In this case I am talking about those little gadgets I keep in my drafting and sewing kit that make my life easier, make me more efficient, and help the whole experience be more pleasurable. I’ve included links below to where you can find these, if you are interested. These are, of course, in addition to your basic sewing and drafting tools, and a good pincushion.
- I’ll start with my favorite. A nice sharp pair of dressmaking shears that are ONLY used for fabric. I didn’t opt for the most pricey pair, and my favorite ones are a pair of Gold Gingher Dressmaking Shears that my brother gave me for my birthday about 15 years ago. I recently had them sharpened and they are now, again, like new.
- The second little gadget I love is my thread snips. My favorite pair are ones I bought years ago at the Wellfleet Flea Market. I think they were probably some sort of haircutting scissor, but they work wonderfully. But I recently bought a pair of fiskars that I like just as much.
- I’d have to list my magnetic seam guide as the third most used item. I picked it up a few years ago and now keep one in the drawer of each of my machines. It magnetically attaches to the metal plate on your sewing machine, so on those days when i’m a little more tired or distracted, it’s easier to keep track of my seam allowance, as all I have to do is run my fabric to the edge. It does require that you pin vertically and not horizontally, and can be a little tricky when sewing inner corners and curves, but all in all, it rarely leaves my machine.
- The next two items go hand in hand. I hate sharpening pencils and I despise eraser streaks. I’ve found that these two, when kept in my drafting kit make things go much more smoothly. The Papermate pencils I love are a retro throwback and come in all sorts of cute colors, and the click erasers are soft and white so there are no streaks, even on tissue paper!
- My construction teacher Sara turned me on to this next little happy item. The Frixion pen is a thermo-sensitive gel ink pen that can be used on cloth. The best part is…the marks IRON away! Great on muslin or on fabrics you know you will be ironing.
- I finally found a transfer paper that I love. For a long time I was using those small sheets of chalky annoyance. While those are great for silks and brocades because you can just brush them away, I found that I prefer the wax-like quality of the ones carried by Richard the Thread. Not only are the huge big sheets that you can break down into any size you need, they are perfect for muslin, and as you are going to trim off the seam allowance a bit anyway, or cut just inside the lines, they are perfect.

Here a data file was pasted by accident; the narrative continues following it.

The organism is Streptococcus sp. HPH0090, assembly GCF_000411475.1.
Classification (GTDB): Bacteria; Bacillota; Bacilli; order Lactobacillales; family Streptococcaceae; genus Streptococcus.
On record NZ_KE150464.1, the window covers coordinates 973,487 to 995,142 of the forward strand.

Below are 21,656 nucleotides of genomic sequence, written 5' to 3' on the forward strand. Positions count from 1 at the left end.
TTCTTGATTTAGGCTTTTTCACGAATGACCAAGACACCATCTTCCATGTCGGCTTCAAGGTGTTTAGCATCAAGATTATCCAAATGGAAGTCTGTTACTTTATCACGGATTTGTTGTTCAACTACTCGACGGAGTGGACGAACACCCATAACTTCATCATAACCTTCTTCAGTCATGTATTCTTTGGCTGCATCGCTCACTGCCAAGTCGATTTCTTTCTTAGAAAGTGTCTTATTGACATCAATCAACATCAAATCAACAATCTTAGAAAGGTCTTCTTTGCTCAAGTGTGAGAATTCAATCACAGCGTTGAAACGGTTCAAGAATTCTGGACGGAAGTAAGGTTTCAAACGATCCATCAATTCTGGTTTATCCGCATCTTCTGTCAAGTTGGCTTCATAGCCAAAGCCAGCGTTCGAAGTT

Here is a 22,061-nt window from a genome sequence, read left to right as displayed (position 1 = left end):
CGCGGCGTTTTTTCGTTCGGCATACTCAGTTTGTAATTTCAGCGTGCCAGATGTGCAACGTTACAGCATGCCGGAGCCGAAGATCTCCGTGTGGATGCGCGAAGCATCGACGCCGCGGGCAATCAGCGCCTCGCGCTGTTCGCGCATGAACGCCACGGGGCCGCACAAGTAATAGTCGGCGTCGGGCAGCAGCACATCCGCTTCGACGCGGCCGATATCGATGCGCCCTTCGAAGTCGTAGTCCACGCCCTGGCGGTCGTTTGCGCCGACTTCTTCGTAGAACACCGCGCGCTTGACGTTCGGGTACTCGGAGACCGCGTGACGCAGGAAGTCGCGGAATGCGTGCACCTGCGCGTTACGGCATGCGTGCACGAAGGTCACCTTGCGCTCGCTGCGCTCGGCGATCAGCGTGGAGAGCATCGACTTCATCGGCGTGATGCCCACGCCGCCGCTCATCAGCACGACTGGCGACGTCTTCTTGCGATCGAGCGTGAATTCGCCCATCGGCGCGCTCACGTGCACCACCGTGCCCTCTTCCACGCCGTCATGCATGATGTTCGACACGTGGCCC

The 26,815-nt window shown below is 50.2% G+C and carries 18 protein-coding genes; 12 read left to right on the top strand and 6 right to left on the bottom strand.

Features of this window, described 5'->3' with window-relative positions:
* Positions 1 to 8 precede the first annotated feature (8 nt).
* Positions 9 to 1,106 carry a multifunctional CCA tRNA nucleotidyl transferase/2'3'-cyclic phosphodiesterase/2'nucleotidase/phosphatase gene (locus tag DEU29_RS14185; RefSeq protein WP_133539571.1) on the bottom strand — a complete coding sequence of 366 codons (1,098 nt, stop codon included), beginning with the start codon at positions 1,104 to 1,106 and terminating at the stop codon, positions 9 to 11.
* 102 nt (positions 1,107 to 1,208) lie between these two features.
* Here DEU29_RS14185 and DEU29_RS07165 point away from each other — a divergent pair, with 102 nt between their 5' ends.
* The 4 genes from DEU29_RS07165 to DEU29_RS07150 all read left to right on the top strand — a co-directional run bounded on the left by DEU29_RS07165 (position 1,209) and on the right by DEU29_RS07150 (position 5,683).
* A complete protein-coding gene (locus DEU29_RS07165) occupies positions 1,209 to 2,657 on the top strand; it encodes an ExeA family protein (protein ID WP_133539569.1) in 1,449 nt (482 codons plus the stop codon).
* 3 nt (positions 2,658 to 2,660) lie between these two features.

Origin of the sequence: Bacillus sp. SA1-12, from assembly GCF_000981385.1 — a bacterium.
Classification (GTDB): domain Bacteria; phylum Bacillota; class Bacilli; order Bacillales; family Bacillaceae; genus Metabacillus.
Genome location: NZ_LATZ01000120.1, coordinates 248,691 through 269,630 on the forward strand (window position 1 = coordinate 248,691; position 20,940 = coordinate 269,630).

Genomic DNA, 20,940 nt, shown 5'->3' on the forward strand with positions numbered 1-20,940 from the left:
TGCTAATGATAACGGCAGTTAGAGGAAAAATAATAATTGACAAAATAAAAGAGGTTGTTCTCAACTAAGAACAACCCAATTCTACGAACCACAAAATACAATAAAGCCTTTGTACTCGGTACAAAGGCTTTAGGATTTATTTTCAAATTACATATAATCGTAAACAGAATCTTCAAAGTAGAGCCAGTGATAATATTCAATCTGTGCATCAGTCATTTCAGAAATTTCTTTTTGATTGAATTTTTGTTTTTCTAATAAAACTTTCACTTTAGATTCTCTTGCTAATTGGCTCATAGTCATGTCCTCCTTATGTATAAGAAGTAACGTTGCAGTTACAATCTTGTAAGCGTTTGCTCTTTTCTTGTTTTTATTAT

- The next thing to list are my drafting rulers. I have a few, but these three are my favorite. The first, an 18” x 2” clear grid ruler is the perfect tool for drafting. I also bought a smaller version, which I prefer for adding seam allowance as it lets me get around corners much better and only measures 6” x 1”. Great sewing kit size. The third I think classified as a quilting ruler, but I like the transparency and solidity when using either my xacto or my rotary cutter, because it’s solid enough that neither will slice through it. They come in both a 2.5″ width and a 3″ width. I use both equally.
- My lockable rotary cutter. Seriously. I can’t tell you how many times I have cut myself with one of these. This one has a grip like handle and will self-cover when released. It also has a lock button which I rely on when carrying my sewing kit anywhere.
- Another little favorite of mine is the measuring gauge. This is another one of those things I keep in my machine drawer. It’s really handy for checking your seam allowance and needle positioning.
- When I am sewing tricky fabrics, like slippery silks or leathers, I always reach for these little double pronged hair clips. You can find them in a lot of beauty stores as well. If you can’t find the hair clips, there are quilting “wonder” clips—although though I prefer not to use these on easy-to-cruh fabrics, they are great for bulky fabrics and leathers as well.
- The last thing I’m going to list here is my sewing stiletto. I have a beautiful rosewood stiletto from Lacis and another bone one that was a hand me down from Justin’s grandmother. You can find all types of sewing stilettos online. The most important thing is that it is small and fits easily into the area near your presser foot. It’s handy for helping to feed tricky parts through your machine, whether making pleats, stitching over seam allowances, or making sure your edges stay down. If you are in a pinch, you can also shorten and sharpen a chopstick.
Well that’s it for now. Happy sewing!